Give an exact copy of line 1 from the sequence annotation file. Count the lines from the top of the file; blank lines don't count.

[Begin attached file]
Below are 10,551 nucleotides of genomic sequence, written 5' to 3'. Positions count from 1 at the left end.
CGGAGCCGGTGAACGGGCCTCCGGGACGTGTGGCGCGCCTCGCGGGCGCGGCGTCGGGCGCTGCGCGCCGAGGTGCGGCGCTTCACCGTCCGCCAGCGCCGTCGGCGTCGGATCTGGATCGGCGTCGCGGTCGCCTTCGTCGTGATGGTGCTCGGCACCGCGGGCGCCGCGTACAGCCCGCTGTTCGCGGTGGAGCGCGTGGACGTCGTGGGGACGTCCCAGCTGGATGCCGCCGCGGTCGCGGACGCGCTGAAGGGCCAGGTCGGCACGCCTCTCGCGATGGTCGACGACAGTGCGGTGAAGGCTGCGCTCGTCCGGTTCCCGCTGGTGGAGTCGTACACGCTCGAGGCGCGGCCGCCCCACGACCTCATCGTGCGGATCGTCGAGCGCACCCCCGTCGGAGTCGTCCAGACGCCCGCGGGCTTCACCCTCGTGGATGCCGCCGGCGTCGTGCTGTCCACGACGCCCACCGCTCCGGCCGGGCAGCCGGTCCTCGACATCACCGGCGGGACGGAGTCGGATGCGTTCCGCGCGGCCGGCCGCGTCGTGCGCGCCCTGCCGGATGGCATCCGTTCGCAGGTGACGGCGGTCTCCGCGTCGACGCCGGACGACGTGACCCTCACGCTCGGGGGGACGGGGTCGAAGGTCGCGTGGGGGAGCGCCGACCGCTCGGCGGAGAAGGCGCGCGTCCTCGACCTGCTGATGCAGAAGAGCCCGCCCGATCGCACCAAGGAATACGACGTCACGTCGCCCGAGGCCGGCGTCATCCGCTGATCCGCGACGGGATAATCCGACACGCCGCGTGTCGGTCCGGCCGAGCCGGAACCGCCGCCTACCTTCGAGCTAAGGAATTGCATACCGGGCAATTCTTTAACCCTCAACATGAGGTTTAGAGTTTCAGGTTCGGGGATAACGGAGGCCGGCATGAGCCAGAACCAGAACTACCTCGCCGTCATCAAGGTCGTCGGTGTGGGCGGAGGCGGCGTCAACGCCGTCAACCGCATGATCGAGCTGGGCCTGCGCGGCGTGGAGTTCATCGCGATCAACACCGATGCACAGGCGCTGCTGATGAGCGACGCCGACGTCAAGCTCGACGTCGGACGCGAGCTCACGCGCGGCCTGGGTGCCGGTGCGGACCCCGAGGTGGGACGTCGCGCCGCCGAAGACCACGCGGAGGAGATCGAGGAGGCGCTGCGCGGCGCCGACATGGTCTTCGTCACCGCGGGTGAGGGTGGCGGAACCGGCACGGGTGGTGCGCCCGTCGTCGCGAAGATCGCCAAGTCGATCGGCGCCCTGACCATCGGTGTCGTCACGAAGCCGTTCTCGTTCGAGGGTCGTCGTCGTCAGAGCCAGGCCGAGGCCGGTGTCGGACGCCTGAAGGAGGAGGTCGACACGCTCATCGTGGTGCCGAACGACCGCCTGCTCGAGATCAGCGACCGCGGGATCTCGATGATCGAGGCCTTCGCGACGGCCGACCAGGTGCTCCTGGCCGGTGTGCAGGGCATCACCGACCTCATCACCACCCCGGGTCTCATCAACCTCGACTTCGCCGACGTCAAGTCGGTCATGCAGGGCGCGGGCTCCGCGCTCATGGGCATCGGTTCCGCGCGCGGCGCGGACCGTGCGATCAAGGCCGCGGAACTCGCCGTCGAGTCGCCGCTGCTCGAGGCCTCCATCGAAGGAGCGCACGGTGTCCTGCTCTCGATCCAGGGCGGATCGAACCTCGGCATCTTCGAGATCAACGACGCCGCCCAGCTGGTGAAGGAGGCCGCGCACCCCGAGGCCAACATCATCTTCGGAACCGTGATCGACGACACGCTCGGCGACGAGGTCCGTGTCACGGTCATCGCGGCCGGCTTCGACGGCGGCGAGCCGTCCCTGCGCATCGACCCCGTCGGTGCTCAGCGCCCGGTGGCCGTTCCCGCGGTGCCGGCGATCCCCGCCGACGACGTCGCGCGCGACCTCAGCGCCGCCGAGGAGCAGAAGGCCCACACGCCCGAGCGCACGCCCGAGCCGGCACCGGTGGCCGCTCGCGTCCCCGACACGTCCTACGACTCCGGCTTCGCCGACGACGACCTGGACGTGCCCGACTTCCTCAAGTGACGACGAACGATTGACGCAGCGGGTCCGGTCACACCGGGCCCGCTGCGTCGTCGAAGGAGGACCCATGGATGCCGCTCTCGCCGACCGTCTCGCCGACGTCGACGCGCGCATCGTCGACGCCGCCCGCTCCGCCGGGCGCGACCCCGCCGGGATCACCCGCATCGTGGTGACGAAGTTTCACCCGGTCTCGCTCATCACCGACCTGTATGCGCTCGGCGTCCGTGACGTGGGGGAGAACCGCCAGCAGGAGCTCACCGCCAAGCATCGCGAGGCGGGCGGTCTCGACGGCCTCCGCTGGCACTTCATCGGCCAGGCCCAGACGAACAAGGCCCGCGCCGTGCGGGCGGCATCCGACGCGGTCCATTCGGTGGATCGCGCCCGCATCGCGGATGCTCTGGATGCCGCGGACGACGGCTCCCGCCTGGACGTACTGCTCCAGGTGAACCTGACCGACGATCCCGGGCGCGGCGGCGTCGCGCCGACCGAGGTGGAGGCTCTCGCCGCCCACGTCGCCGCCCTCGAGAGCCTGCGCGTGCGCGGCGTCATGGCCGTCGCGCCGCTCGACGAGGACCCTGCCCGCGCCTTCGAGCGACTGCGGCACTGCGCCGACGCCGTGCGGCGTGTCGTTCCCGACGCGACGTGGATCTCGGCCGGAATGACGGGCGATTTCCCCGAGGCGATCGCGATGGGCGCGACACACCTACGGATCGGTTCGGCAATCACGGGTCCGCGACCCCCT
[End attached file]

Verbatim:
Below are 10,551 nucleotides of genomic sequence, written 5' to 3'. Positions count from 1 at the left end.